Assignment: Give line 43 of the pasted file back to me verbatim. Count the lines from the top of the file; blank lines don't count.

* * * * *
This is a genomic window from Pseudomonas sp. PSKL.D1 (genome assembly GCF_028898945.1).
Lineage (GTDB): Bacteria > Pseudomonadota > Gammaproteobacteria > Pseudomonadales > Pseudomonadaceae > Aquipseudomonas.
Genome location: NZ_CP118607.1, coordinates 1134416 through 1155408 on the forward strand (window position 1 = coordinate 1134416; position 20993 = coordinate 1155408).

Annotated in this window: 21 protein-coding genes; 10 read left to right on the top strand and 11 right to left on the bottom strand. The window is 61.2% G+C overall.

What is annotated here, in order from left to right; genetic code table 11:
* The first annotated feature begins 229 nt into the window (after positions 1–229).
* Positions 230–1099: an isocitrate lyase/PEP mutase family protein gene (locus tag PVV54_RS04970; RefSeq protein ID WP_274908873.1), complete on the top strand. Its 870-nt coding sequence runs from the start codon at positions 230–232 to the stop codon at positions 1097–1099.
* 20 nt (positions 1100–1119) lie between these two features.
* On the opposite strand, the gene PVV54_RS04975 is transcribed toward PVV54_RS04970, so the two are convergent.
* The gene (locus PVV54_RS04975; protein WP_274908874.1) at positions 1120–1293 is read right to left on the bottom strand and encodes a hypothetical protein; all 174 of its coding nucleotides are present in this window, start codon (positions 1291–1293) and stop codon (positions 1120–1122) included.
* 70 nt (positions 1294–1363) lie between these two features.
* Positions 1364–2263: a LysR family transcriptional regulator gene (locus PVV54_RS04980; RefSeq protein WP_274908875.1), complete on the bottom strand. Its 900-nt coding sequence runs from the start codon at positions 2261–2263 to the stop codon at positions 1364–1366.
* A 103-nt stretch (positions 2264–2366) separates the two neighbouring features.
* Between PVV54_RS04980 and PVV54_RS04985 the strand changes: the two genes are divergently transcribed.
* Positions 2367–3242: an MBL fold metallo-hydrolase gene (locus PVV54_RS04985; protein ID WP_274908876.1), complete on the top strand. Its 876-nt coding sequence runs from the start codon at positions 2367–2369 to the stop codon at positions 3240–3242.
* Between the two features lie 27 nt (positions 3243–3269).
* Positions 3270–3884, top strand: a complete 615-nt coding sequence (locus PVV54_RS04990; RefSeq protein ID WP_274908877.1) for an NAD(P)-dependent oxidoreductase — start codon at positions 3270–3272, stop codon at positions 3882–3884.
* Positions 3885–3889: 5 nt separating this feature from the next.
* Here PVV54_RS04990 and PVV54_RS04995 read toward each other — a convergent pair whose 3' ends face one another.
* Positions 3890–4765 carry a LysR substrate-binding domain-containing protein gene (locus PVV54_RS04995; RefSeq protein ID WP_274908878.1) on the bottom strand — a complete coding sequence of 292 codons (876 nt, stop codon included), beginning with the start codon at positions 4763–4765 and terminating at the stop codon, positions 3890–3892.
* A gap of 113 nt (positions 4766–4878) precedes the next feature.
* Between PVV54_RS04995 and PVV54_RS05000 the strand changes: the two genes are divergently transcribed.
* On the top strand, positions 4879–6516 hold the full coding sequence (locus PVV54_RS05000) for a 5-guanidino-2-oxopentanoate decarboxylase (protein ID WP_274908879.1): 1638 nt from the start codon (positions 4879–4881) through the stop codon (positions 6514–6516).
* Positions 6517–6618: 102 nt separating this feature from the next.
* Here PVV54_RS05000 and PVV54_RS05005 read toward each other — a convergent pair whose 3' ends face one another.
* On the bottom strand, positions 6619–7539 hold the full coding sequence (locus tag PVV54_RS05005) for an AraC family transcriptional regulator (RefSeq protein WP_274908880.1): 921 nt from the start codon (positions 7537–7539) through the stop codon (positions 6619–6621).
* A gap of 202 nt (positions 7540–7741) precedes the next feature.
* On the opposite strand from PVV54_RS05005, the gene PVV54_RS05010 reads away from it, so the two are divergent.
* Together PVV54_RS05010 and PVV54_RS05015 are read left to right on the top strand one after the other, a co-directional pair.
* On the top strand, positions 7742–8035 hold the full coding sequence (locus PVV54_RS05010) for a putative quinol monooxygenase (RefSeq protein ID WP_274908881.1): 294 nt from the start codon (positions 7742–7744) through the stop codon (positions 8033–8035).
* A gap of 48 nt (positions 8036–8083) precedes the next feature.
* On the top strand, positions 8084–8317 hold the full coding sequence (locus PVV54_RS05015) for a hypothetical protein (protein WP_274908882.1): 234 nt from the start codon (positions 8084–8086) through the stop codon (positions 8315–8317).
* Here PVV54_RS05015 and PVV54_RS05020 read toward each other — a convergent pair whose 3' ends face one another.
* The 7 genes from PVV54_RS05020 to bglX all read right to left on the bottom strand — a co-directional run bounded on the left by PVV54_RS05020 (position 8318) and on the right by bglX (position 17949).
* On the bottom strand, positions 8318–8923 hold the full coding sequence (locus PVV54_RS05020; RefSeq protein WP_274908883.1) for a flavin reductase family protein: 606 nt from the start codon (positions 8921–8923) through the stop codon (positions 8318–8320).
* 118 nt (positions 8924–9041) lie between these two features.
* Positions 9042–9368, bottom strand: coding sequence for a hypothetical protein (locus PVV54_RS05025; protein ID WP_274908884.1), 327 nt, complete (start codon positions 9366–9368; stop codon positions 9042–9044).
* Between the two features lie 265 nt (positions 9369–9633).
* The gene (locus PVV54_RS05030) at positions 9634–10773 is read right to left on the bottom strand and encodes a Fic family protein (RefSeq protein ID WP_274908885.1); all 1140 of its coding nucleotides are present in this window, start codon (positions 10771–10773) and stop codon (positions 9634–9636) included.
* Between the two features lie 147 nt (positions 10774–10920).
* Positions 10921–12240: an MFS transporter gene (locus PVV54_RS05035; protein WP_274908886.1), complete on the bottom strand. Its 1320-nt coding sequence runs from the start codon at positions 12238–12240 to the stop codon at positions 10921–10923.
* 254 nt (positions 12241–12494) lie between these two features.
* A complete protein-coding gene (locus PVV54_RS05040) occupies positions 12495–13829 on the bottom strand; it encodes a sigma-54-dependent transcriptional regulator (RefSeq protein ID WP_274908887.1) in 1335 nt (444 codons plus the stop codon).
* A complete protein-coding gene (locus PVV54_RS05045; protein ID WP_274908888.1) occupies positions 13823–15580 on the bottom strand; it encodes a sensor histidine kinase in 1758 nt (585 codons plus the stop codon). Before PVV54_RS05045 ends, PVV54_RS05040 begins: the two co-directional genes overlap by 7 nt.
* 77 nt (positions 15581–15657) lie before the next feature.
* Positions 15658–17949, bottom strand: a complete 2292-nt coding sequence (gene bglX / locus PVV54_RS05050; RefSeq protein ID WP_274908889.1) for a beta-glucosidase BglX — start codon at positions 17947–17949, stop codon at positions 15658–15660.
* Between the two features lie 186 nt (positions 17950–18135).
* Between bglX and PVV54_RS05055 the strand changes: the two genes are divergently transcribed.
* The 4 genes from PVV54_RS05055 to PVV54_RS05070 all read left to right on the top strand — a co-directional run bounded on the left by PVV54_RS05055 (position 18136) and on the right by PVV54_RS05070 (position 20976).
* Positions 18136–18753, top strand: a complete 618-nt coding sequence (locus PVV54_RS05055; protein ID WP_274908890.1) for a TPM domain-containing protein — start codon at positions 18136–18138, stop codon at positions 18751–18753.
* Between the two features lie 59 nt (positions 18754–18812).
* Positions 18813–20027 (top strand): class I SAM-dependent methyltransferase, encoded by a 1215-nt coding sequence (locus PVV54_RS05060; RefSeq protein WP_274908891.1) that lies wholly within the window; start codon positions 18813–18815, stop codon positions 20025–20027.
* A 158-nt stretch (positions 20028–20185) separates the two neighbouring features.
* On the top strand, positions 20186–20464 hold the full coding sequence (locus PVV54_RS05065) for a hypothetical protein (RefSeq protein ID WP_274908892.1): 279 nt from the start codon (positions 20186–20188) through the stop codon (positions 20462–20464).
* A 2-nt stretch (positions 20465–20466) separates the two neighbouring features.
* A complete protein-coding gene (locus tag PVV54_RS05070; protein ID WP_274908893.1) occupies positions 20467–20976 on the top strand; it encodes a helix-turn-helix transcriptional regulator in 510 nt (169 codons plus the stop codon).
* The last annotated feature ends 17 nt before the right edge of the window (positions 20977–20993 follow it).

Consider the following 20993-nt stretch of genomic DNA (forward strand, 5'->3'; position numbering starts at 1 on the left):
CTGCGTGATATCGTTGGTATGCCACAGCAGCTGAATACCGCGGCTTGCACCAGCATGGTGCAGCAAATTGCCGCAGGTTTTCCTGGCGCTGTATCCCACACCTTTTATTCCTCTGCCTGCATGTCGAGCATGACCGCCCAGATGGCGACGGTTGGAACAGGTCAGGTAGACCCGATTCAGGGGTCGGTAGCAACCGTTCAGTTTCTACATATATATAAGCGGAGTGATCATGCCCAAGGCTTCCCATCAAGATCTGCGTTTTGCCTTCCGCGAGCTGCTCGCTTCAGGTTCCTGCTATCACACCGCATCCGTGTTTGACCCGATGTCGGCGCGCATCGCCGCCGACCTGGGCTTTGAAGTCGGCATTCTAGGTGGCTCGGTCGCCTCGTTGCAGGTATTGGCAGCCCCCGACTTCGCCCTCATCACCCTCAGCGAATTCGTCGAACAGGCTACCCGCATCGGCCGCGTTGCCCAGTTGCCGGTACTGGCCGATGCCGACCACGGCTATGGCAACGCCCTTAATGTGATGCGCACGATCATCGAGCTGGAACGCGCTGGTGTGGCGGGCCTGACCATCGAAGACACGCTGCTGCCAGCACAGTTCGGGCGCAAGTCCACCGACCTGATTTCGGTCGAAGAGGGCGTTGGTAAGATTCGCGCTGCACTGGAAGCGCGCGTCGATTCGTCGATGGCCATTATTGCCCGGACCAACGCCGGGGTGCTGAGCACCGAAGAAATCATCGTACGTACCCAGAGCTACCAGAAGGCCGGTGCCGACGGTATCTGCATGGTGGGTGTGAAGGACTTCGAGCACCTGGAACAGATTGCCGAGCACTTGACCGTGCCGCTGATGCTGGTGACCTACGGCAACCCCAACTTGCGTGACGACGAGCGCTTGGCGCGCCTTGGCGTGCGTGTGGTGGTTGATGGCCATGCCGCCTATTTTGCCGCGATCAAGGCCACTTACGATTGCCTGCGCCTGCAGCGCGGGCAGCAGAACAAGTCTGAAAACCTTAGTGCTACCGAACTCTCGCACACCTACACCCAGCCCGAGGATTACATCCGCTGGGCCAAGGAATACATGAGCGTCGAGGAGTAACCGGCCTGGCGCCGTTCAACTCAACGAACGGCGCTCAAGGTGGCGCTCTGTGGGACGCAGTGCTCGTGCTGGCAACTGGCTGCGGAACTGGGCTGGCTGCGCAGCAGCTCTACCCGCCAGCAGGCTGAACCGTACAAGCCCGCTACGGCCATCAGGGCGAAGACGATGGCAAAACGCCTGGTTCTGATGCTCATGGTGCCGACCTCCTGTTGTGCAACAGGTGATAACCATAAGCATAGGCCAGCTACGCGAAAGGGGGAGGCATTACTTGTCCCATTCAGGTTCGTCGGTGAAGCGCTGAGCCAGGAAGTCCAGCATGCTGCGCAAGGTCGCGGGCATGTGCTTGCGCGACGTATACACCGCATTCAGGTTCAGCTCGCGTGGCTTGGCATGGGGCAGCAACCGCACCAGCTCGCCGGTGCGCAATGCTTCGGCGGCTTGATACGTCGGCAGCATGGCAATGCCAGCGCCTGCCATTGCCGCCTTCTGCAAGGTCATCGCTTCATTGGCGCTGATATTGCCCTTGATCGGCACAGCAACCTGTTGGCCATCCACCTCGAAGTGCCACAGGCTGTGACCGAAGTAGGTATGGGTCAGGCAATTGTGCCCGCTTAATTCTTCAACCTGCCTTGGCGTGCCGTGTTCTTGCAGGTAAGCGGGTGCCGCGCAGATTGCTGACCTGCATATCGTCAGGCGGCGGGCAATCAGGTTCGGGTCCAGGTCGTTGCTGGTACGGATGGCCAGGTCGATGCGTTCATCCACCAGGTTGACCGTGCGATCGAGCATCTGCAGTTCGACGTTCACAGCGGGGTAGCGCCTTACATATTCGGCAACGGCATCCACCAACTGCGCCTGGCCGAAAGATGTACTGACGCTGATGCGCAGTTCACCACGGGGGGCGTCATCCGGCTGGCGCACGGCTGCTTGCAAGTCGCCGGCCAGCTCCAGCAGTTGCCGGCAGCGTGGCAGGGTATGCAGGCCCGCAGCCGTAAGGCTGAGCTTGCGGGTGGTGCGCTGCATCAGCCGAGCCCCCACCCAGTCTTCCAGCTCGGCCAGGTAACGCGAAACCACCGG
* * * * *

* A complete protein-coding gene (locus PVV54_RS05040) occupies positions 12495–13829 on the bottom strand; it encodes a sigma-54-dependent transcriptional regulator (RefSeq protein ID WP_274908887.1) in 1335 nt (444 codons plus the stop codon).